This is the first article in a series looking at previous dynasty rookie draft class ADPs and their hit rates. There are some historical clues inside this analysis that may be advantageous to dynasty as well as redraft players at present. The final article of this series will examine the historical hit rate percentages of nine years of draft classes.
Here is the 2010 dynasty rookie class. If there’s blank space following a player’s name it means they didn’t finish inside the top-12 quarterbacks or tight ends or top-24 running backs or wide receivers in PPR that year. This table shows the first two rounds of 12-team dynasty ADP, plus any players drafted after Round 2 that finished top at their positions.
The 2010 rookies didn’t produce much out of the gates. Year 2 exposed some perennial studs though in Dez Bryant, Rob Gronkowski, Jimmy Graham, and Antonio Brown. Looking at the late hits makes third-round or later picks seem very attractive. This class skews the hit rate percentage on later picks.
RB Careers Can Be Short
Six RBs were drafted in the first two rounds. NFL ninth-overall pick C.J. Spiller struggled for years in Buffalo before putting together one decent season. Ryan Mathews was viewed as the heir apparent to LaDainian Tomlinson. He played seven years and only played a full 16-game season once, topping 1,000 total yards in only two of seven. Jahvid Best’s bright career was cut short by concussions. Toby Gerhart never got rolling. Ben Tate couldn’t surpass Arian Foster and Montario Hardesty only scored one TD in his 2 year career.
Who knew Joique Bell would be the most productive RB of the class? Spiller was also a huge value in Year 3. The lesson here is, the next best RB might be on the waiver wire.
Gronk and Graham are arguably two of the best TEs ever. Their dominance at the position is nothing new as Tony Gonzalez, Jason Witten, and Antonio Gates dominated the top spots in the years prior. We’re seeing this trend again with Travis Kelce and Zach Ertz over the last 3 years. The expectation that this continues for a couple more years is reasonable. This should give some confidence to George Kittle owners and buyers. Buying any of these TEs early in their run of dominance has paid dividends. All of these TEs led their teams in targets for several years which is key to TE dominance.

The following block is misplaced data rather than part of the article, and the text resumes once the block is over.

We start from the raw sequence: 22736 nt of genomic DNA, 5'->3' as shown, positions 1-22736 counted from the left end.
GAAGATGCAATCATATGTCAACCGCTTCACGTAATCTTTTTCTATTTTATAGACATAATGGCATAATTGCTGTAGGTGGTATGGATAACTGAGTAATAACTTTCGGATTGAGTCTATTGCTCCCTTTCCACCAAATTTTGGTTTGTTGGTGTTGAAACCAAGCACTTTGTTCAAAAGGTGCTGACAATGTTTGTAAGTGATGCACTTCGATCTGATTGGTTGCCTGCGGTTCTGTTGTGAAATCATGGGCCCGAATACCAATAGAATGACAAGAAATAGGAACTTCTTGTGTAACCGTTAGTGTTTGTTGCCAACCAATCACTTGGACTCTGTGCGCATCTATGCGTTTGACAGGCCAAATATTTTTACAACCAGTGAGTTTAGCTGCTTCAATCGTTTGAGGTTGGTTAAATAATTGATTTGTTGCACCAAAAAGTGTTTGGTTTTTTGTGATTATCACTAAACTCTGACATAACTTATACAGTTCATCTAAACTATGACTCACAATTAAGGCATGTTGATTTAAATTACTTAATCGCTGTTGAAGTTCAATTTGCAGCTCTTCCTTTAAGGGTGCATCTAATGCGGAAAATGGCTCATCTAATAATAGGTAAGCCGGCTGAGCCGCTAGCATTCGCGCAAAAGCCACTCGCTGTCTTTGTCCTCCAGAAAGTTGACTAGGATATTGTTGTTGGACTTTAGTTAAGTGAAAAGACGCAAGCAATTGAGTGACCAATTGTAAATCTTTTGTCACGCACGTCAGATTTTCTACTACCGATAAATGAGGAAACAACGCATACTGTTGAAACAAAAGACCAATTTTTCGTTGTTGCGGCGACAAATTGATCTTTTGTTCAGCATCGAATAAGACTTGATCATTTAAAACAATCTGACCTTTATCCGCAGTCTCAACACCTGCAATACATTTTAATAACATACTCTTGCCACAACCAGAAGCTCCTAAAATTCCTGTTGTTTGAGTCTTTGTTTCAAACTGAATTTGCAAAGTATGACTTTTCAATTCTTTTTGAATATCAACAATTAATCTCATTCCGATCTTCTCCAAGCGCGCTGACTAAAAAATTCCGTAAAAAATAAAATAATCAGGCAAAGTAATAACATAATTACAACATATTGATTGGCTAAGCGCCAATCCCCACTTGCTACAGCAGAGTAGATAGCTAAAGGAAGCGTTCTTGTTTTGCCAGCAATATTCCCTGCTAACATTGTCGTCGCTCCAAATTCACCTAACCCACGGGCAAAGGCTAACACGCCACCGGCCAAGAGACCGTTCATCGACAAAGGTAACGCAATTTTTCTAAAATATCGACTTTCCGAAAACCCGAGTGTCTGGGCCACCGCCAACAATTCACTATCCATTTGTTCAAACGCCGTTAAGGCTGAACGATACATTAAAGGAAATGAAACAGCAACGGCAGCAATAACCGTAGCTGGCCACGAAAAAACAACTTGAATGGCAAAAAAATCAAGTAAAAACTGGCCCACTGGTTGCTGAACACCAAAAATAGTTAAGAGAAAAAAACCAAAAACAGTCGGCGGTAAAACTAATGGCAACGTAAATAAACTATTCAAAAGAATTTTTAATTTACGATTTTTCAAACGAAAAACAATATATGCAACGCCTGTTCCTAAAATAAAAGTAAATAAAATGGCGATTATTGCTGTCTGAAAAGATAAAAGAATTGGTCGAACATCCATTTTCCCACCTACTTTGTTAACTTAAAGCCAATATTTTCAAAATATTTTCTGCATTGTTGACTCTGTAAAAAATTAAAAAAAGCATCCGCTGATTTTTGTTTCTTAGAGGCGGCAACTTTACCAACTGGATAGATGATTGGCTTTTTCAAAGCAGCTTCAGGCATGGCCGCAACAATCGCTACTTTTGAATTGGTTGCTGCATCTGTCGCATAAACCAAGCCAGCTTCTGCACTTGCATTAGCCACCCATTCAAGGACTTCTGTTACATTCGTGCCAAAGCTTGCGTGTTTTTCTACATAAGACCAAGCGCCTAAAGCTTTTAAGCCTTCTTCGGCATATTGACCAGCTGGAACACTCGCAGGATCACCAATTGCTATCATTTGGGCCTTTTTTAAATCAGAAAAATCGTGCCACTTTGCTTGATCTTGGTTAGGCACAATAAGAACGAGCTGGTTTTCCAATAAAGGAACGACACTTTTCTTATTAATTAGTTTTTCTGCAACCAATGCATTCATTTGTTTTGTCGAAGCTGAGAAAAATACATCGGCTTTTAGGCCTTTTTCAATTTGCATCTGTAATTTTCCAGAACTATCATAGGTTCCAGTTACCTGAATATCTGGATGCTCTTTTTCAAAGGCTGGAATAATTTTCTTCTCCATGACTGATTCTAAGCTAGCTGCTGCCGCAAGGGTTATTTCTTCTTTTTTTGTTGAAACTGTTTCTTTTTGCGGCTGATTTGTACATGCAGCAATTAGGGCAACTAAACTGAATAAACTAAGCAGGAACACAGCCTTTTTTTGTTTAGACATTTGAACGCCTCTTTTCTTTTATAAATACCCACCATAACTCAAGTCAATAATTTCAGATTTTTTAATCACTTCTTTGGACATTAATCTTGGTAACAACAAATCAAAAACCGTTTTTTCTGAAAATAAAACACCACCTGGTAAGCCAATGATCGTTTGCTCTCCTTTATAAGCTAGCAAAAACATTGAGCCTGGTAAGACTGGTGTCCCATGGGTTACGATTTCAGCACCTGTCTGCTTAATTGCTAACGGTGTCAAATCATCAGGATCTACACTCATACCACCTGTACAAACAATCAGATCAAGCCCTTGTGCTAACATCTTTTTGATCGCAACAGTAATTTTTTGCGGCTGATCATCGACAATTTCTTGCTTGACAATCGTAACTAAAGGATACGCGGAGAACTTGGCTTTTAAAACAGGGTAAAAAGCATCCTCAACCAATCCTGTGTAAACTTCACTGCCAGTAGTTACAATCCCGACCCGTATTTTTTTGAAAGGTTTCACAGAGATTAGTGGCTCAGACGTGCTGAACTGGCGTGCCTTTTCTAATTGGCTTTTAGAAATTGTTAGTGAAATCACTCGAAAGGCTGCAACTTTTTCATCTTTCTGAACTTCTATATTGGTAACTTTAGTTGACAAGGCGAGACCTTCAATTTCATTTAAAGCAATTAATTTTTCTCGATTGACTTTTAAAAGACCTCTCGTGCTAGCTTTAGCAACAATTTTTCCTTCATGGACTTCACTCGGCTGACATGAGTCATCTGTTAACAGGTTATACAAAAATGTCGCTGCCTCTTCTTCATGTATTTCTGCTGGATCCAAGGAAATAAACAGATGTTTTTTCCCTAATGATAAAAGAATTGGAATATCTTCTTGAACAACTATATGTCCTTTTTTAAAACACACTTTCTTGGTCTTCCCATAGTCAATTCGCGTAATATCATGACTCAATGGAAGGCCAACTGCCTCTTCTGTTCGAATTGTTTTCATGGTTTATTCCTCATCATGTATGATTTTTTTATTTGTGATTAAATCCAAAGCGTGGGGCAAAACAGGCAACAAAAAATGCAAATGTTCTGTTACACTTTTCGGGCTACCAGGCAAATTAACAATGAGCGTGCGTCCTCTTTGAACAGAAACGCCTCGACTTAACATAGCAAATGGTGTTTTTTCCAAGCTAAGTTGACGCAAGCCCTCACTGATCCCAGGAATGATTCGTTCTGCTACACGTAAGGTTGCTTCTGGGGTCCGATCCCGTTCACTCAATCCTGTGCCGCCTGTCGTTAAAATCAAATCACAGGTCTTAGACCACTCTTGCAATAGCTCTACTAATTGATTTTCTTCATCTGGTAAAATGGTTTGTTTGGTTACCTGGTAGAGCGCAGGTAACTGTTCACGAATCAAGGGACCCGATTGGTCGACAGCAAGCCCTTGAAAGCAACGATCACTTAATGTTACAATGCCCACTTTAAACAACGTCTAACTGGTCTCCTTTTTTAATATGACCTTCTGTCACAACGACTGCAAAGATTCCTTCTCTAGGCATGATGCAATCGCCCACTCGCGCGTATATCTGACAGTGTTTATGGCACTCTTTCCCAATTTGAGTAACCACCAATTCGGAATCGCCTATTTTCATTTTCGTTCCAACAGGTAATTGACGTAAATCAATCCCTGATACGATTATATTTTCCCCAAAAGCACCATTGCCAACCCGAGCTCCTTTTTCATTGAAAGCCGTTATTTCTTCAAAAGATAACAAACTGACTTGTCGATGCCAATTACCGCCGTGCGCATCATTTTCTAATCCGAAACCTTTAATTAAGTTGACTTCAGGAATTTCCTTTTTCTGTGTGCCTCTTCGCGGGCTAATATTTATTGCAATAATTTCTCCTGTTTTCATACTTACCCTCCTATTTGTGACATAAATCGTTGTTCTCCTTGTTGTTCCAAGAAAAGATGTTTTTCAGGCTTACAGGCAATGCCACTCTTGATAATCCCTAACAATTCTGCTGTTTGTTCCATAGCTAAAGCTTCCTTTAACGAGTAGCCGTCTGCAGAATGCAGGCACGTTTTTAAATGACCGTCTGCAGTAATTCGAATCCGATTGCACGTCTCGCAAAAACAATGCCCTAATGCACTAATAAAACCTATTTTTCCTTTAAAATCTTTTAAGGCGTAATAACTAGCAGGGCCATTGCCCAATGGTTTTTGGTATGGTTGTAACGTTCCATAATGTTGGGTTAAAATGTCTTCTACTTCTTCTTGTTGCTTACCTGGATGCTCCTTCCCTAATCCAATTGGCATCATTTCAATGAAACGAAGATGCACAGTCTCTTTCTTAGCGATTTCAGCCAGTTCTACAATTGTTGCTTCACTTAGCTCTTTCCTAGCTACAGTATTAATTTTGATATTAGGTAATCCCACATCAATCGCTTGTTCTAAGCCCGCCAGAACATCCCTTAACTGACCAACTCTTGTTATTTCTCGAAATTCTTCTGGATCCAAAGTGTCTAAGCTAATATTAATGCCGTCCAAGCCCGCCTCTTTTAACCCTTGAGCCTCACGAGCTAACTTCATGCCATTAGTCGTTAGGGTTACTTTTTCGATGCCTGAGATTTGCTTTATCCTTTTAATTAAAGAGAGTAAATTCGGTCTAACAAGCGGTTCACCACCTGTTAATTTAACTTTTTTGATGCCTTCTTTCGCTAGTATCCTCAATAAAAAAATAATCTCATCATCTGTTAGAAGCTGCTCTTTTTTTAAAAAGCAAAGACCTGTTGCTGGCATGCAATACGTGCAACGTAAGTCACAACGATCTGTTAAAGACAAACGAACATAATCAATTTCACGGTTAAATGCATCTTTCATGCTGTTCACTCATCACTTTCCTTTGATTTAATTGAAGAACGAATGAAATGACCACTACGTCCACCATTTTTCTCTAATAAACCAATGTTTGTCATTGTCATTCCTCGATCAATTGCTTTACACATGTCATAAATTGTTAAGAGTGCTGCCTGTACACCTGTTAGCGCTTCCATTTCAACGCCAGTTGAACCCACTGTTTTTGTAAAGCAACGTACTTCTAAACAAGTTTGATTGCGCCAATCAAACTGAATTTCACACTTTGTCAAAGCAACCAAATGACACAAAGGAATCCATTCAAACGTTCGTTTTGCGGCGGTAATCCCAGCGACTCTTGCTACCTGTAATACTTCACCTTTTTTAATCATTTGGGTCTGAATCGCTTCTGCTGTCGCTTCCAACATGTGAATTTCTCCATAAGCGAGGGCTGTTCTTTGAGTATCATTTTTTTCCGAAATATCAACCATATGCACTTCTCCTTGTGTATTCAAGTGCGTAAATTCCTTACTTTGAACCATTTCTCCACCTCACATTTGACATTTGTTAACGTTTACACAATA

Peyton Manning: Demaryius Thomas, Eric Decker, Emmanuel Sanders
Tony Romo: Bryant
Tom Brady: Gronkowski, Aaron Hernandez, Brandon LaFell
Drew Brees/Russell Wilson: Graham
Ben Roethlisberger: Antonio Brown
It’s no surprise that these pass catchers were tied to elite QBs. While most don’t consider Eli Manning elite, Victor Cruz had more receiving yards in 2011 than Odell Beckham Jr. ever did in New York.
Matthew Stafford has been no slouch, supporting multiple top seasons from Golden Tate, not to mention Calvin Johnson, Marvin Jones, and, most recently, Kenny Golladay. Tate never saw a productive target volume until he left Seattle.
A base-level competent QB is needed to produce top scorers, but targets are still the lifeblood of fantasy. Most of these WRs still finished in the top 24 without their elite QBs, but the fall off is evident.
Patience Is a Virtue with WRs
One big takeaway here is the third year (or later) breakout is not completely unlikely. Thomas, Decker, Tate, and Sanders are a testament to this. We just witnessed Tyler Boyd finish in the top 24 in Year 3. Tyler Lockett also accomplished this in Year 4 and Robert Woods in Year 6. More will be explored in later draft class analysis.
No one could have predicted Thomas and Decker would get Manning as their QB in Year 3. It’s perplexing that it took Sanders leaving Roethlisberger for him to hit, as Roethlisberger has supported multiple top-24 WRs in other seasons. The same can be said for Tate leaving Wilson. Still, all of these WRs did have college breakouts and high dominator ratings. Tate, Sanders and Antonio Brown all had significant special team college statistics which may be another indicator of potential NFL success.
To sum up, the 2010 draft class is one of the best of the last decade, as you’ll see in the articles that follow. Still, only 19 of 72 rookies ever had a top positional finish.